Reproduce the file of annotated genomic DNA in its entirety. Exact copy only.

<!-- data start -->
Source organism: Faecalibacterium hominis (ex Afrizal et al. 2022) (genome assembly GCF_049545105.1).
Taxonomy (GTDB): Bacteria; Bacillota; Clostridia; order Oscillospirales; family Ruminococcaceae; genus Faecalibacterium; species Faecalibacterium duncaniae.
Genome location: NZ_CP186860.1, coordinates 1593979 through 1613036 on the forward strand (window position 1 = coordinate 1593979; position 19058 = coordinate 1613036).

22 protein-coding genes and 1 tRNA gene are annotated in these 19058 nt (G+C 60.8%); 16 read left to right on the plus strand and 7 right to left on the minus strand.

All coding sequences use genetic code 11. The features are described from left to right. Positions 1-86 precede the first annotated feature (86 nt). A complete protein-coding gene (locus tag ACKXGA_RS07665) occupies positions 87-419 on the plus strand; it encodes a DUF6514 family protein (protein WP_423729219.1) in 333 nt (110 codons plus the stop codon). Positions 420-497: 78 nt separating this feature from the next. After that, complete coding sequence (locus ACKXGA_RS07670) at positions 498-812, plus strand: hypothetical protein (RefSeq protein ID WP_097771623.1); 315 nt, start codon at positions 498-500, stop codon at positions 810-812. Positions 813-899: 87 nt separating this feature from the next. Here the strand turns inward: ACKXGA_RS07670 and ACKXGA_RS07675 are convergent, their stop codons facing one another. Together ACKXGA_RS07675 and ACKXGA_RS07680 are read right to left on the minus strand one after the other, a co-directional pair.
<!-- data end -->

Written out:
Source organism: Faecalibacterium hominis (ex Afrizal et al. 2022) (genome assembly GCF_049545105.1).
Taxonomy (GTDB): Bacteria; Bacillota; Clostridia; order Oscillospirales; family Ruminococcaceae; genus Faecalibacterium; species Faecalibacterium duncaniae.
Genome location: NZ_CP186860.1, coordinates 1593979 through 1613036 on the forward strand (window position 1 = coordinate 1593979; position 19058 = coordinate 1613036).

22 protein-coding genes and 1 tRNA gene are annotated in these 19058 nt (G+C 60.8%); 16 read left to right on the plus strand and 7 right to left on the minus strand.

All coding sequences use genetic code 11. The features are described from left to right. Positions 1-86 precede the first annotated feature (86 nt). A complete protein-coding gene (locus tag ACKXGA_RS07665) occupies positions 87-419 on the plus strand; it encodes a DUF6514 family protein (protein WP_423729219.1) in 333 nt (110 codons plus the stop codon). Positions 420-497: 78 nt separating this feature from the next. After that, complete coding sequence (locus ACKXGA_RS07670) at positions 498-812, plus strand: hypothetical protein (RefSeq protein ID WP_097771623.1); 315 nt, start codon at positions 498-500, stop codon at positions 810-812. Positions 813-899: 87 nt separating this feature from the next. Here the strand turns inward: ACKXGA_RS07670 and ACKXGA_RS07675 are convergent, their stop codons facing one another. Together ACKXGA_RS07675 and ACKXGA_RS07680 are read right to left on the minus strand one after the other, a co-directional pair.